At times, it works and it's not just great to watch but effective too. At other times, the system stutters, not least because many of these players aren't used to playing this way with their club teams. You get the sense, heading into today's clash against Mexico, that the latter is more likely to occur. A number of players are worn down after a long season. Others, like Stephan El Shaarawy, whom Prandelli had penciled in down the right flank in a 4-3-3, simply are in a downward cycle, which can happen when you're 20 years old.

Some have suggested the safe thing to do when your big guns aren't firing is to revert to the original game plan. Sit back and unleash Mario Balotelli on the counter. After all, with Juventus' starting central defenders (Giorgio Chiellini, Andrea Barzagli, Leo Bonucci) and starting goalkeeper (Gigi Buffon) on hand, you could just pack the box and keep your fingers crossed and your odds wouldn't be so bad. Heck, it worked for Italy sides in the past.

But Prandelli won't do that. He's going to go down swinging. So much so that on Sunday you're likely to see two out of Alessandro Diamanti, Alessio Cerci and Emanuele Giaccherini -- fine players all but hardly household names -- lining up behind Balotelli. Diamanti was playing left back in the third division until he was 24. Cerci was hyped as a teenager then went off the rails and bounced around a number of clubs. Before this year, he had never started more than 18 games in the top flight. The former plays for Bologna, the latter for Torino. Giaccherini does play for a big club, Juventus, but he started only 10 Serie A games this season (and not because he was injured) and made his topflight debut two years ago, at 25.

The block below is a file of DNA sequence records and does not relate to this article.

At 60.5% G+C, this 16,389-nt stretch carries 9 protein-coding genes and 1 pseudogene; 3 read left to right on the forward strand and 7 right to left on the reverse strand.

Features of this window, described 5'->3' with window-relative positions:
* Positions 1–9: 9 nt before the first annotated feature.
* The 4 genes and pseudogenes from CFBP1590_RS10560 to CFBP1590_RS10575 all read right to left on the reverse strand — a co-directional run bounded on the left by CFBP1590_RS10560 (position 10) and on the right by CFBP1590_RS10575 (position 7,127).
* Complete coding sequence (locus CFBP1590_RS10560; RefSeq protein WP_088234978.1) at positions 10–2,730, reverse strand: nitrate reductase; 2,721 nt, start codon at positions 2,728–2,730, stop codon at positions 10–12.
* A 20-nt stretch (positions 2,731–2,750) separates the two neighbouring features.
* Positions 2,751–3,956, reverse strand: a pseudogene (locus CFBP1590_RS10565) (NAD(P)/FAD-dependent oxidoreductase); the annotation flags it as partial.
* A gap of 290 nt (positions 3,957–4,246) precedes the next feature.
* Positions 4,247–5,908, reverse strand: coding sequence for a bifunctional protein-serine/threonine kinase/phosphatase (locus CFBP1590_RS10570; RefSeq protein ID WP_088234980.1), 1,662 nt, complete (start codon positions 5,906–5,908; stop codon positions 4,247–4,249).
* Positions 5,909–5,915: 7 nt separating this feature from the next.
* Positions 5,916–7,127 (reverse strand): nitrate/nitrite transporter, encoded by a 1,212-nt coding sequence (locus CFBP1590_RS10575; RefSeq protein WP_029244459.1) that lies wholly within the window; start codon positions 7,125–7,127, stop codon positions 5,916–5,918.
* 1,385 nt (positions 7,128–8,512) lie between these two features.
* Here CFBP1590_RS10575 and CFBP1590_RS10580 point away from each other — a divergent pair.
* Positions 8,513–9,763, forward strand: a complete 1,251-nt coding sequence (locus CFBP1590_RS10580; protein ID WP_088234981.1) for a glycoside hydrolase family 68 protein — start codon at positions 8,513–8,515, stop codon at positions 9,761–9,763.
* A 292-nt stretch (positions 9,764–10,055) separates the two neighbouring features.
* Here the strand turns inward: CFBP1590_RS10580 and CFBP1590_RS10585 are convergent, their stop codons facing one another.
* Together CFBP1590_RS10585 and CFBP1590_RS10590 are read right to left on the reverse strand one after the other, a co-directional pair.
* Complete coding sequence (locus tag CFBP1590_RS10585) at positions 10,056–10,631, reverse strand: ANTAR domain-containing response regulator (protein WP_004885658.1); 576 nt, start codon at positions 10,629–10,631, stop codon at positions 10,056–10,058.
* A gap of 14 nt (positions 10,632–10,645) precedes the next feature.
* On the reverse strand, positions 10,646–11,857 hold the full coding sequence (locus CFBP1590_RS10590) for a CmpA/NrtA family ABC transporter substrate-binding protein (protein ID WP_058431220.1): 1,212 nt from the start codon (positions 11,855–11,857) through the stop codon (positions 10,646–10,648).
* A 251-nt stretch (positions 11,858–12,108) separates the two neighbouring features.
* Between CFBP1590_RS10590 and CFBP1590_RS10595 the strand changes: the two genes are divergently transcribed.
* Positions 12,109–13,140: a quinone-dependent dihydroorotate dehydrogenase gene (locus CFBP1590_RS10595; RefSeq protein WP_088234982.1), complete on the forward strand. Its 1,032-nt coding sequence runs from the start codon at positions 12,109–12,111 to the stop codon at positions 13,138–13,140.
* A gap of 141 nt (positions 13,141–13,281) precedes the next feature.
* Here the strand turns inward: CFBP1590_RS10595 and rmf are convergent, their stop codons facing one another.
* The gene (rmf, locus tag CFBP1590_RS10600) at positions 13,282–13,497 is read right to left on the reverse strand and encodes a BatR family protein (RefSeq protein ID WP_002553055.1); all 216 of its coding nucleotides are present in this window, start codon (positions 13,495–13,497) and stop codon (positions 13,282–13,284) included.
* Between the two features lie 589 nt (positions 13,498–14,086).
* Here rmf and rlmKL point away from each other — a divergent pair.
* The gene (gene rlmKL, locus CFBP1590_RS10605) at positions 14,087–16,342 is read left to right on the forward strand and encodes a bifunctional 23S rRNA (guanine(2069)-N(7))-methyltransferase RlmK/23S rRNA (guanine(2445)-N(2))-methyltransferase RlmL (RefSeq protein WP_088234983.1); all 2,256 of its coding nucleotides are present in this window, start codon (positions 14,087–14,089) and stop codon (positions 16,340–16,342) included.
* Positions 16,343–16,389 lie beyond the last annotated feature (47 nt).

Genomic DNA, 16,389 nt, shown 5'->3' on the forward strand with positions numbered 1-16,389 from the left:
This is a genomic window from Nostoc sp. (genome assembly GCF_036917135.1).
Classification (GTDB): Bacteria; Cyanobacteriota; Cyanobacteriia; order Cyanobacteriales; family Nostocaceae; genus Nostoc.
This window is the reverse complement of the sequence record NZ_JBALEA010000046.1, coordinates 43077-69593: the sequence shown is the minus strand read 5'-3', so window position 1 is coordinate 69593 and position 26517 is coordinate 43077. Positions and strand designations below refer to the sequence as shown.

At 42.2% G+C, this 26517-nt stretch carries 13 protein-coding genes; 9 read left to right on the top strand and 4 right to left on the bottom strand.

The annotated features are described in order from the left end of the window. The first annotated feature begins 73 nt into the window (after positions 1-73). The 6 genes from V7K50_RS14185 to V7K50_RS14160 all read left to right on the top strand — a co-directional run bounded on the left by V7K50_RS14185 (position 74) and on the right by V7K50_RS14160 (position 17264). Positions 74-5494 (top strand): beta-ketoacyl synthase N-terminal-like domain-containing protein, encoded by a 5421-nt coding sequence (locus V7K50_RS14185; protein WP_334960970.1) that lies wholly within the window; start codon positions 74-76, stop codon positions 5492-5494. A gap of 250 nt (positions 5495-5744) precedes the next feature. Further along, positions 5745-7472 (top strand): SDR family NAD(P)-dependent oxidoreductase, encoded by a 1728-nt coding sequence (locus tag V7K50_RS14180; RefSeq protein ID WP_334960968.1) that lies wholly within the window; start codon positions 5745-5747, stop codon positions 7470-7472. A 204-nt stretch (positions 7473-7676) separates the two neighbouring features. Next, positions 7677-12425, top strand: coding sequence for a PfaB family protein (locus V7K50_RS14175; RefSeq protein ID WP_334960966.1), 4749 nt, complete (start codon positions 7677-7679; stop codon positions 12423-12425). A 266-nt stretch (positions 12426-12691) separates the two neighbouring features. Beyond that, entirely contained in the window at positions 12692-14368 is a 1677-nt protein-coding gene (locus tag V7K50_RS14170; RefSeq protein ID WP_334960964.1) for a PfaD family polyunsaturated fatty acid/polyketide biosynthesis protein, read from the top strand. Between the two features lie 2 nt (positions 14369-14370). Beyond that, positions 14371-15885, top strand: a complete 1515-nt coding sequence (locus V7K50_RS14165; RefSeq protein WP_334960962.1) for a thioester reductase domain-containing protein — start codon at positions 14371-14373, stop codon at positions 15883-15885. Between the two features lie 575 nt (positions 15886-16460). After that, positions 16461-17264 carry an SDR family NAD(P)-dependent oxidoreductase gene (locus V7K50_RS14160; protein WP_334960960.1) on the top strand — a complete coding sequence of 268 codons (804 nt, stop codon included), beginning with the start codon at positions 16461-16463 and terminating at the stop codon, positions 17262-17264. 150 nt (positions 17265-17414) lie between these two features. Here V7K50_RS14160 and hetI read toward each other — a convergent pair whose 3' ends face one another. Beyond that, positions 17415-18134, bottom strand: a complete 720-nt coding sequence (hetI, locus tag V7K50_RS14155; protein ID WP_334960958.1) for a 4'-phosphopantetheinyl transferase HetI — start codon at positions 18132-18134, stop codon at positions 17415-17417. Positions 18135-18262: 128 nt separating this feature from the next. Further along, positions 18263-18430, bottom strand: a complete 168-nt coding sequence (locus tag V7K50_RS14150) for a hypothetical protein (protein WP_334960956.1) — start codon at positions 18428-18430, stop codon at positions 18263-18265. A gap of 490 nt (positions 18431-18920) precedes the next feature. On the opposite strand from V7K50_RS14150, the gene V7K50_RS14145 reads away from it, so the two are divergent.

All three are there on merit. Cerci and Diamanti had good seasons, and Giaccherini is versatile and tireless. Yet, most of all, they'll play because Prandelli doesn't pick on reputation and doesn't try to cram his best players onto the team. Simply put, they're the guys who are most suited and most capable, while he waits for El Shaarawy to regain his mojo and Giuseppe Rossi to regain his fitness, of doing what Prandelli wants this Italy team to do.

The old cliché about results coming above all else applied to Italy for a long time. In the minds of some, it probably still holds true, though mostly at club level. But Prandelli -- and this is perhaps his biggest feat thus far -- has managed to give Italy fans a new metric by which to judge the team, one that goes beyond the scoreline.

If you're cynical, you'll suggest that it's because they don't care the way they once did about the Azzurri, that they too have fallen victim to the hegemony of the club game. And there may be some truth in that. But it's equally true that Prandelli has made the Azzurri fun -- fun to watch and fun to be a part of -- and to players already stressed out enough by Serie A and the Champions League, it may be just what they need.